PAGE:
Rex Ryan's New York Jets talk big but they still have no rings to show for it after the Pittsburgh Steelers raced to a 24-0 lead and then held on to beat the Jets 24-19 in the AFC Championship Game. This is the second year in a row that the Jets lost in the AFC Championship Game. The Jets' slow start versus Pittsburgh markedly contrasts with how the Jets kept the New England Patriots off balance for most of their Divisional playoff game last week and--considering all of the woofing that Ryan and the Jets did about Bill Belichick, Tom Brady and the Patriots--makes one wonder if at some level beating New England really was New York's biggest goal.
New York linebacker Bart Scott--who has made one Pro Bowl and has never won a Super Bowl in his nine season NFL career--barked last week about New England's defense not being able to "stop a nosebleed" but he was largely invisible as Rashard Mendenhall bulldozed over the Jets' defense in the AFC Championship. Scott exclaimed "Can't wait!" when asked about playing the Steelers and his emphatic, colorful comments during that interview with Sal Paolantonio rank up there with Lee Flowers' "paper champions" line regarding the Tampa Bay Buccaneers; Flowers ran his mouth and then watched the Buccaneers later win a Super Bowl while he never won a ring (or even made a Pro Bowl) and Scott's premature boasting and posturing looks just as foolish.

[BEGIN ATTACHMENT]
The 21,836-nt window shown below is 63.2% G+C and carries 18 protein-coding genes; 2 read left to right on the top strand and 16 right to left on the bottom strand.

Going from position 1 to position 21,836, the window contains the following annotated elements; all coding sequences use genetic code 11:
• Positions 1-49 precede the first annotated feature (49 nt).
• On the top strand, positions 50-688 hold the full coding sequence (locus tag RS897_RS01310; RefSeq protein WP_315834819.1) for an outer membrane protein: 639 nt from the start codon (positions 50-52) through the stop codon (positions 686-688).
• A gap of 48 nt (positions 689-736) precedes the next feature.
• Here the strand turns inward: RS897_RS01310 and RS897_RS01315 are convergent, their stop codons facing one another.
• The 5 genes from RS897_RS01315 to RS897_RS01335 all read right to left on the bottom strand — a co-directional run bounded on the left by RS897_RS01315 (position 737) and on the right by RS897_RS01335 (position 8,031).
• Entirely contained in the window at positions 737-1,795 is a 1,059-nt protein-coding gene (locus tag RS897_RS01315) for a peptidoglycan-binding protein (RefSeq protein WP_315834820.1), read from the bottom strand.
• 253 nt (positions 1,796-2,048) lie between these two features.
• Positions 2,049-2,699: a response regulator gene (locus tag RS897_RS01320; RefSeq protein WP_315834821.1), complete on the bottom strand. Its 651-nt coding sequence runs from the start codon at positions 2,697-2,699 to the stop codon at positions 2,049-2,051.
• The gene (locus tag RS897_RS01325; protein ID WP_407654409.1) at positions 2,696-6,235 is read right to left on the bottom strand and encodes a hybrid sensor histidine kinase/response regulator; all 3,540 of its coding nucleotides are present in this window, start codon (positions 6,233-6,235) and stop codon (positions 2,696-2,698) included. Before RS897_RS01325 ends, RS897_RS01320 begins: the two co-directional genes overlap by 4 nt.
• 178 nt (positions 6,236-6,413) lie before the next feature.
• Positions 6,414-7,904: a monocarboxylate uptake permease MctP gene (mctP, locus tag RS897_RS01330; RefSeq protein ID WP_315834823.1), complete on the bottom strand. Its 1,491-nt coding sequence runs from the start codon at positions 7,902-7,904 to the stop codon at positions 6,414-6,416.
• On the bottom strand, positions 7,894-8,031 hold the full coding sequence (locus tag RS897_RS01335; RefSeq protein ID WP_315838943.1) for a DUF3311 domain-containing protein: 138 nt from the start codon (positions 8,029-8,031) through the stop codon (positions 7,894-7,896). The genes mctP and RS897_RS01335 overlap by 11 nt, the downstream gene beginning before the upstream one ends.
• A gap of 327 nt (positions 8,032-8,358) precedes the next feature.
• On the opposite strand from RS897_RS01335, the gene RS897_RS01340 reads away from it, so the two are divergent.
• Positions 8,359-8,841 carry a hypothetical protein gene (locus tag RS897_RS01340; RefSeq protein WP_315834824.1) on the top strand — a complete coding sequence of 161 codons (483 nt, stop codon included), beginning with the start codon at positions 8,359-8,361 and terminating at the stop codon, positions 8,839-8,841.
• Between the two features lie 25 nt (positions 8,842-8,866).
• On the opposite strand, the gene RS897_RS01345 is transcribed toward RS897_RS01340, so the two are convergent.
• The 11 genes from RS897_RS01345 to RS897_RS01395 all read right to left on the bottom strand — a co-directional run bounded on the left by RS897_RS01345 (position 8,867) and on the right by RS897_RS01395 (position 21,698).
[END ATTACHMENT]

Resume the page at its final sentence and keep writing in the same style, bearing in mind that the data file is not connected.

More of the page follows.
On the fifth anniversary of Kobe Bryant's 81 point game, ESPN commentator Jalen Rose--who guarded Bryant part of the time during that epic performance--said that his Toronto Raptors did not commit a flagrant foul against Bryant because Bryant's demeanor never changed during the game: Bryant was focused on winning the game, not showing up the Raptors; it is worth remembering that earlier in that season Bryant outscored the Dallas Mavericks--a championship-contending team--62-61 in the first three quarters but he sat out the entire fourth quarter because the Lakers had total control over the game: Bryant clearly could have scored at least 70 points (and probably more than that) but the larger goal--the only goal--is winning, not padding one's stats or puffing out one's chest (that is also why Bryant plays hurt even though this damages his stats: he knows that even when he is not 100% healthy he can still draw double teams and maybe even hit a game-winning shot).
I have no problem with guys who talk as long as they deliver the goods--champions like Muhammad Ali, Reggie Jackson and Deion Sanders backed up their words by delivering multiple championships--but here is a bit of wisdom from Julius Erving: "I wanted to win without boasting and lose without crying. If you chew on that one, it's going to keep you in a good place that helps you maintain your sanity while all the madness is going on around you."